Scott Kara: What's wrong with Sir Cliff?

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Unless you make your Spotify sessions private on Facebook, all your friends can see what you are listening to. Photo / Sarah Ivey
Unless you make your Spotify sessions private on Facebook, all your friends can see what you are listening to. Photo / Sarah Ivey

The other day I met a friend for a quick breakfast catch-up and the first thing she said to me, with a smart-arse smile on her face, was, "You were listening to Cliff Richard last night."

No friendly "hi", or "good to see ya". She couldn't help herself and cut straight to the juicy - and potentially embarrassing - personal stuff that I had got up to the night before that she had become privy to.

She was right. I had been listening to Sir Cliff on Spotify, which through its link-up with Facebook, means all your friends can see what you are listening to. Unless you make your sessions "private", which sounds a bit rude and makes you feel like you've got something to hide. Which I haven't. So open and honest is what I will be, even if I am listening to Cliff's greatest hits.

On this particular occasion I was doing some research ahead of the pop knight's concerts here next year. Honestly, I was.

And I didn't listen to Mistletoe and Wine or any of his other soppy and wet musical output.

Besides, Cliff has had some cracking good tunes in his time, like tough 1950s rocker Move It. And I listened to Wired for Sound for old times' sake because his chart-topping early 80s hit was a formative song for me as a 9-year-old.

So Cliff is forever etched into the annals of my Spotify memory banks alongside, I might add, everything from Chopin (I'm cultured, me) to Baroness (the best heavy rock band around today) to Talk Talk (a band I have been rediscovering recently).

And I'll admit it now, if you are one of my interweb buddies, in the coming weeks you may even see an occasional Nickelback song pop up (again, it's research ahead of the Canadian rockers' show here next month).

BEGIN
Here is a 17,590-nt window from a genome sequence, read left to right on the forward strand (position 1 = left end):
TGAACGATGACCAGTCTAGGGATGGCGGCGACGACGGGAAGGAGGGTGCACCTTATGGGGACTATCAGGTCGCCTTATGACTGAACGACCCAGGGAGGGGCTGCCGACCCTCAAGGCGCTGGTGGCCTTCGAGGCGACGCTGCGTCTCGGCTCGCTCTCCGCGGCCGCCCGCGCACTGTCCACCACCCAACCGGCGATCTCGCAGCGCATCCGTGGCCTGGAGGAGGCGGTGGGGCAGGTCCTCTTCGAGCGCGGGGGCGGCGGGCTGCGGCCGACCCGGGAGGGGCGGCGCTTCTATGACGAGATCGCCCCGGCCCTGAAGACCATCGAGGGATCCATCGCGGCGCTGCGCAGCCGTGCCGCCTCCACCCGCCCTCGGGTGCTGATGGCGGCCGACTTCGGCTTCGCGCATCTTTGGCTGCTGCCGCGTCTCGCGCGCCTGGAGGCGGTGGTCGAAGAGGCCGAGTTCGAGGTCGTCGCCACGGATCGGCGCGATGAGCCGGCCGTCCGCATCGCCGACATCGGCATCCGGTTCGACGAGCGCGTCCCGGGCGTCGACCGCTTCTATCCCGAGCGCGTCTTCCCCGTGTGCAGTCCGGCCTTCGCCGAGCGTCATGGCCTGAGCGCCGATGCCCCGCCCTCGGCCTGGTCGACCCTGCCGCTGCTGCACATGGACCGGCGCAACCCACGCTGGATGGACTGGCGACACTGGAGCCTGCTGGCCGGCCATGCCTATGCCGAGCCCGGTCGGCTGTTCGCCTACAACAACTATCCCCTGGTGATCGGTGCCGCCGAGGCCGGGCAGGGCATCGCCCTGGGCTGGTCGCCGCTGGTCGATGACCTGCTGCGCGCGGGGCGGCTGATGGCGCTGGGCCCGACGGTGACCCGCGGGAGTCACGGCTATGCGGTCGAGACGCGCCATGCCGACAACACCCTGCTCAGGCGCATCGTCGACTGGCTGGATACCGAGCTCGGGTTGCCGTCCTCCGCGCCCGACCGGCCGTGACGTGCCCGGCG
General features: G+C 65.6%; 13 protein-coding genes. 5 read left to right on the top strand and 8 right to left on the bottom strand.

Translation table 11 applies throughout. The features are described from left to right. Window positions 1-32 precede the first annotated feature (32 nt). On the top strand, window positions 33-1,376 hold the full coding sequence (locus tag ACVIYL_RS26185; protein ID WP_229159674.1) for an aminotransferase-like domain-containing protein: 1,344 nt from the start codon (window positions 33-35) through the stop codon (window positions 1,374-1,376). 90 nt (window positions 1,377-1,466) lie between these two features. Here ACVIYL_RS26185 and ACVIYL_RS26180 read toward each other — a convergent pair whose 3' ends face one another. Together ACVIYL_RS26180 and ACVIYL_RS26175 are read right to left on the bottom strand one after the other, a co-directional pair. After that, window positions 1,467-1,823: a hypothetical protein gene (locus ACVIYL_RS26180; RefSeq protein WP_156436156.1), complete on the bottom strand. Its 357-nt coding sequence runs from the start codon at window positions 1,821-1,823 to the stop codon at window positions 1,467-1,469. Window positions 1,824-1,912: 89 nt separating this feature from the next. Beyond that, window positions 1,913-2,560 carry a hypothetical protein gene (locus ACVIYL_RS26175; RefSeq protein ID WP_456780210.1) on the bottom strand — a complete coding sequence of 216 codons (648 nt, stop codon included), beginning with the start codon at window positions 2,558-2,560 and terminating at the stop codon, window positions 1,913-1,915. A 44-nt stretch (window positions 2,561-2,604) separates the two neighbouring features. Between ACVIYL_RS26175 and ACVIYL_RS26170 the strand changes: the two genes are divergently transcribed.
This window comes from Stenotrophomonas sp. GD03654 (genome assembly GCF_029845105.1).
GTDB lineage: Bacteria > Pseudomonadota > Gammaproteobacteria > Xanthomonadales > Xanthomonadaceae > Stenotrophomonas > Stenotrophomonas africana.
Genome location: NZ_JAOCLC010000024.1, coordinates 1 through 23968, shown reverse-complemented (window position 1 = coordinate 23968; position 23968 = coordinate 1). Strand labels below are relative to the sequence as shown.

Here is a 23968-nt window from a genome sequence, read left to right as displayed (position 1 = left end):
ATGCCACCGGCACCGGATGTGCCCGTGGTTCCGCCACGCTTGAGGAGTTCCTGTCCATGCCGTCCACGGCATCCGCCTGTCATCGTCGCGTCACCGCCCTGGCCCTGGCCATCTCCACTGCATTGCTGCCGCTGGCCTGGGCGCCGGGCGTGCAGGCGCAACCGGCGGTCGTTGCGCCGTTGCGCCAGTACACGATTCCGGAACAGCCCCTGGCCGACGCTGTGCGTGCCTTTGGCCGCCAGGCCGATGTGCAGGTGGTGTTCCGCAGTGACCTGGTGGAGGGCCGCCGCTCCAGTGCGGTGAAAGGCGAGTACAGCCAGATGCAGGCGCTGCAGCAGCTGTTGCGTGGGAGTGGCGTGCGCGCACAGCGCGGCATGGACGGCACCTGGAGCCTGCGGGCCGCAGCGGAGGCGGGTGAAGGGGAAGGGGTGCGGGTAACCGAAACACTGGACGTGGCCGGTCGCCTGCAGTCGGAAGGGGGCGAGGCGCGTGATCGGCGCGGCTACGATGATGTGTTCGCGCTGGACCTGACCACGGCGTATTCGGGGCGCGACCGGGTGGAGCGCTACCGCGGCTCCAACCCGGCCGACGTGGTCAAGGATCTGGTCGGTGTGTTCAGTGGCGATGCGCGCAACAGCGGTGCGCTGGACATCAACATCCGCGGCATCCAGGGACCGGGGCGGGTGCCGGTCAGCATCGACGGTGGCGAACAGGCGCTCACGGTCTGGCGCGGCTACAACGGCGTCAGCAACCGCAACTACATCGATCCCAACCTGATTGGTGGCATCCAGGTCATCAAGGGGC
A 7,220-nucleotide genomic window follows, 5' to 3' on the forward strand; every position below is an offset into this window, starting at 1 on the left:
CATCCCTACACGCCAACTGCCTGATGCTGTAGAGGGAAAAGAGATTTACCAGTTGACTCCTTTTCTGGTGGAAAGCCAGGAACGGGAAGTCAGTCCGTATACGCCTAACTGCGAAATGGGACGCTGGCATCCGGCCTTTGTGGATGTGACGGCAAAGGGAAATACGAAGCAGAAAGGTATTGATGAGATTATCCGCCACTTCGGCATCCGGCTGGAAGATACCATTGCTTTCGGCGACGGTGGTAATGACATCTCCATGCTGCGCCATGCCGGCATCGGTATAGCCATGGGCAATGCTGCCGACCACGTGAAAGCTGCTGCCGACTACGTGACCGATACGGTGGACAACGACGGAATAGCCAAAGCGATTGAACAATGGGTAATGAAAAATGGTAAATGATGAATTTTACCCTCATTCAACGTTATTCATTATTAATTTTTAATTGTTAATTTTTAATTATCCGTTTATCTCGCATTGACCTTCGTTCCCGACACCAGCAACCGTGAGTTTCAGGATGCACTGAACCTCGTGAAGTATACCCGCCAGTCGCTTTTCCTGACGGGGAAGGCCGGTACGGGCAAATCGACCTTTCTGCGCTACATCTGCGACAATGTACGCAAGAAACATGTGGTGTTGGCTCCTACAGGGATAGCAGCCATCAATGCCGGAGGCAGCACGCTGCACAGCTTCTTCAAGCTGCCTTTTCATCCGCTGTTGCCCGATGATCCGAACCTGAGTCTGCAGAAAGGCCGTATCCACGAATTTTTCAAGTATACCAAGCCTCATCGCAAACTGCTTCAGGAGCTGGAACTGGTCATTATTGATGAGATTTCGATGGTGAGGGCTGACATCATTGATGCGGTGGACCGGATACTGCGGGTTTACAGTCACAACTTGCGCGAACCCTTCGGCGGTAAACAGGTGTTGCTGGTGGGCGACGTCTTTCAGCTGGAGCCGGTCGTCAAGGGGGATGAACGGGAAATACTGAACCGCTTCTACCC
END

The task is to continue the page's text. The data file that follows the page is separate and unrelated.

As we have all come to realise over the last decade or so, the ability to check out anything that tickles your fancy is the truly wonderful thing about the internet.

And living in this day and age of social media - of which I would call myself a part-time user - it is now easier than ever to be a nosy parker.

The thing is, on Twitter and Facebook people openly let you know their every thought and move, but the cool thing about Spotify is that there is still a certain amount of mystery involved.

Put it this way, you can sure tell a lot - and make up a lot - about a person from what music they listen to.

And I admit I've been doing my own spying, because it's fascinating seeing the songs people you thought you knew pretty well are tuning in to. But be warned, it can be disturbing finding out your friends' deepest, darkest and dirtiest musical secrets. Because what exactly does it mean if, like one of my friends, they have been listening to the Smiths so much that it is verging on fetish-sized proportions.

And being a musical pervert also has more constructive uses, because the next time I see my young cousin I'll be handing him a memory stick full of good music to stop him from listening to - I can hardly bring myself to say it - John Mayer.

Then again, this from the guy who got busted listening to Sir Cliff and is about to "research" the music of Nickelback.

- TimeOut

- NZ Herald

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